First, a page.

"Listen Grandfather Where I Stand" and the Earth Prayer are variations of a traditional Native American prayer attributed to Black Elk, a warrior and medicine man of the Oglala Lakota, or Sioux, tribe. Other traditional prayers of America's native peoples include the Cheyenne Prayer for Peace, the Zuni Prayer for Rain and "May All I Say," a prayer of the Pacific Northwest Chinook tribe. Images and symbols of the natural world are predominant in these and most Native American prayers.
In his Earth Prayer, Black Elk seeks the Great Spirit's intervention to strengthen and revitalize the "sacred tree" so that his people can return to "sacred hoop" and know the tree's shelter. The Cheyenne prayer seeks peace that is as constant as the moon, the rivers, the sun and the grass. The Chinook prayer, "May All I Say," calls for personal harmony from a greater power, recognized as the "maker of the trees."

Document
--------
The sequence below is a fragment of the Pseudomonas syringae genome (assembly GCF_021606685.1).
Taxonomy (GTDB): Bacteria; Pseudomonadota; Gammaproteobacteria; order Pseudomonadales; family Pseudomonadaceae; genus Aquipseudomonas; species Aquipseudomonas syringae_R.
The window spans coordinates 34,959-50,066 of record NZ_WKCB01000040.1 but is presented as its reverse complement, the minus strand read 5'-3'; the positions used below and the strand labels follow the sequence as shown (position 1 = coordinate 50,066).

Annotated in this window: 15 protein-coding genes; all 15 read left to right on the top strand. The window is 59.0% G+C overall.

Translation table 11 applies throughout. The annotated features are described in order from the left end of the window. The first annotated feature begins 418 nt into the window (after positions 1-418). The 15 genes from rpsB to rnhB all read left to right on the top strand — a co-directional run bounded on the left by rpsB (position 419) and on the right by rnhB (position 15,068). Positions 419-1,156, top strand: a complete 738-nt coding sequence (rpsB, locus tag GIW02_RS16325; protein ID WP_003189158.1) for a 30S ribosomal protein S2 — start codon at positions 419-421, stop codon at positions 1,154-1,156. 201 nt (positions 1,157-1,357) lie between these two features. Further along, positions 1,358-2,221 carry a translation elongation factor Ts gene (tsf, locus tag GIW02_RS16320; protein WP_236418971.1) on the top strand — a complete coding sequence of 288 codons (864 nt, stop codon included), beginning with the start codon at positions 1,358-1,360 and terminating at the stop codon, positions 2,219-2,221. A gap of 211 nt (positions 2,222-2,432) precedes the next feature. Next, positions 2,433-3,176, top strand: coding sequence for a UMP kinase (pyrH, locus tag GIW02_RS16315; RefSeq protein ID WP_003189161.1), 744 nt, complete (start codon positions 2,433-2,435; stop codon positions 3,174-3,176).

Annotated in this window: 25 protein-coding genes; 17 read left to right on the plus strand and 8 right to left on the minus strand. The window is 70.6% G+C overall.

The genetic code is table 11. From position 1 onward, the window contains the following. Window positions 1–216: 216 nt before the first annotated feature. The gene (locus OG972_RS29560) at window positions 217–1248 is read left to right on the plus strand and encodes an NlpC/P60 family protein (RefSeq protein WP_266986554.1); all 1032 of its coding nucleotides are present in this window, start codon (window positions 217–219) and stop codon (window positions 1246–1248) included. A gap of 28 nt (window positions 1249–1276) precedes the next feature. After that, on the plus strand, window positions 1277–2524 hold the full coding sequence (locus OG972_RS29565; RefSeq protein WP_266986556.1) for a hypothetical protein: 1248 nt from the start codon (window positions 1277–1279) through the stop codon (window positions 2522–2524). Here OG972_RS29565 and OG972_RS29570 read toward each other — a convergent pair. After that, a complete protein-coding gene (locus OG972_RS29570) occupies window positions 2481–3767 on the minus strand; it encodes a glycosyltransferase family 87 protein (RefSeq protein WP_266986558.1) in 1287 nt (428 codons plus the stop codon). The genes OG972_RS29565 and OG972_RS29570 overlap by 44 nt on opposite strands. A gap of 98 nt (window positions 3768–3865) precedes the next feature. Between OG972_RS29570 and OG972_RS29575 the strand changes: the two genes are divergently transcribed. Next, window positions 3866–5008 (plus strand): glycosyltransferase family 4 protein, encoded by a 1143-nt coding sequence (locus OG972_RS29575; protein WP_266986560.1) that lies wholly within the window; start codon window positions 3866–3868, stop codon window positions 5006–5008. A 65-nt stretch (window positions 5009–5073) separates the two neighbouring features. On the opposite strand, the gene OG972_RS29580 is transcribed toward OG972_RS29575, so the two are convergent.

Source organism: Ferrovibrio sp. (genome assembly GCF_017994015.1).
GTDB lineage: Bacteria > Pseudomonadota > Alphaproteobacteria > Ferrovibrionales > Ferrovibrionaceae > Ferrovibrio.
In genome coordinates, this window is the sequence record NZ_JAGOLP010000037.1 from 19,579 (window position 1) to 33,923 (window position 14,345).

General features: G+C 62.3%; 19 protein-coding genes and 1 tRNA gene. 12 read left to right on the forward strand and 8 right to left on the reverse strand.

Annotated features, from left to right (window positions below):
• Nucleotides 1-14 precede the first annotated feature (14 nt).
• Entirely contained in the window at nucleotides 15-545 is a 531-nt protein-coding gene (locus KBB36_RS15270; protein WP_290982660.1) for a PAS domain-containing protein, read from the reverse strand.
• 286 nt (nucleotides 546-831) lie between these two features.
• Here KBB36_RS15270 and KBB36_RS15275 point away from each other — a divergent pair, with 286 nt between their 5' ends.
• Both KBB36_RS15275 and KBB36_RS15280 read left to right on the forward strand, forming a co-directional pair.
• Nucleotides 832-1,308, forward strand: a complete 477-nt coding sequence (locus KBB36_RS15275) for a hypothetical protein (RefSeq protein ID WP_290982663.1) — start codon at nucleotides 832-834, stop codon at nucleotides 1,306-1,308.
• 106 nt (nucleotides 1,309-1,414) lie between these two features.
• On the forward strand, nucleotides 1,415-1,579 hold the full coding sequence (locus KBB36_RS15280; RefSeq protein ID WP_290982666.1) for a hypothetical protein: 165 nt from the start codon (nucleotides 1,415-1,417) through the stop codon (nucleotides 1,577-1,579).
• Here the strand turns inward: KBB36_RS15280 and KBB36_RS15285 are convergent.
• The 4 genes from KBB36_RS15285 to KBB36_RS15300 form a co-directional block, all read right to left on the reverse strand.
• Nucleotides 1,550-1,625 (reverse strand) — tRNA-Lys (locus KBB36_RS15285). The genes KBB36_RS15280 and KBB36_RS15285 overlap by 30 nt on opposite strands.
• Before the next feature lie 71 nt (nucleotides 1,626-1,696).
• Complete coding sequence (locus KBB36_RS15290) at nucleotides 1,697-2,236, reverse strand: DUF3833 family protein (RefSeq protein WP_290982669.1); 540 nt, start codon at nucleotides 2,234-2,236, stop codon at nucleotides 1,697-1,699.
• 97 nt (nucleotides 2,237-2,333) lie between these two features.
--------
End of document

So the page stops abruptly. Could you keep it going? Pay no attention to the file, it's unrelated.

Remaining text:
Yellow Lark, a Lakota Sioux chief, translated the ""Great Spirit Prayer" in 1887. This traditional prayer contains numerous natural references as it calls upon the Great Spirit to help the prayerful find beauty, learn respect, and know strength, wisdom and compassion. The Algonquin and Sioux tribes were the first to use the English words "Great Spirit" to represent the creator god of Native American traditions. For some Native Americans, these words refer to the Christian God, though many Native American sacred rituals and prayers included the concept of a great spirit or mystery prior to the arrival of Christian missionaries.